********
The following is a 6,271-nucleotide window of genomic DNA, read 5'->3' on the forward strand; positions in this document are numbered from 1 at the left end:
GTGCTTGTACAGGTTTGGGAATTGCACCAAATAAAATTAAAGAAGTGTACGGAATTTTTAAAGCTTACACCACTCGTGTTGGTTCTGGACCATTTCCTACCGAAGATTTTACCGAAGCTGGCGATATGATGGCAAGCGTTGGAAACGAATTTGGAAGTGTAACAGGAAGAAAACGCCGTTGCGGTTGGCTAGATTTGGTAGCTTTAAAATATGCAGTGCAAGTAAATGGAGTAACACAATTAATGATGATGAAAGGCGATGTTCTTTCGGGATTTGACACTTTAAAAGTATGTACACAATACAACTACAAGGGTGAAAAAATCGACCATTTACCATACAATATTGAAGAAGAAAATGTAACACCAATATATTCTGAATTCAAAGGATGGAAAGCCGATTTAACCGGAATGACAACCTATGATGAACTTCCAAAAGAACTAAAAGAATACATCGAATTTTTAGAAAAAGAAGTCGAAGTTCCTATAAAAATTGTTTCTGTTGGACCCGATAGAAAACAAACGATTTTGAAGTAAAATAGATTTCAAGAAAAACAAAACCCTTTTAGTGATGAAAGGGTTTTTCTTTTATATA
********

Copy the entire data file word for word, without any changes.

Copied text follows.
The following is a 6,271-nucleotide window of genomic DNA, read 5'->3' on the forward strand; positions in this document are numbered from 1 at the left end:
GTGCTTGTACAGGTTTGGGAATTGCACCAAATAAAATTAAAGAAGTGTACGGAATTTTTAAAGCTTACACCACTCGTGTTGGTTCTGGACCATTTCCTACCGAAGATTTTACCGAAGCTGGCGATATGATGGCAAGCGTTGGAAACGAATTTGGAAGTGTAACAGGAAGAAAACGCCGTTGCGGTTGGCTAGATTTGGTAGCTTTAAAATATGCAGTGCAAGTAAATGGAGTAACACAATTAATGATGATGAAAGGCGATGTTCTTTCGGGATTTGACACTTTAAAAGTATGTACACAATACAACTACAAGGGTGAAAAAATCGACCATTTACCATACAATATTGAAGAAGAAAATGTAACACCAATATATTCTGAATTCAAAGGATGGAAAGCCGATTTAACCGGAATGACAACCTATGATGAACTTCCAAAAGAACTAAAAGAATACATCGAATTTTTAGAAAAAGAAGTCGAAGTTCCTATAAAAATTGTTTCTGTTGGACCCGATAGAAAACAAACGATTTTGAAGTAAAATAGATTTCAAGAAAAACAAAACCCTTTTAGTGATGAAAGGGTTTTTCTTTTATATA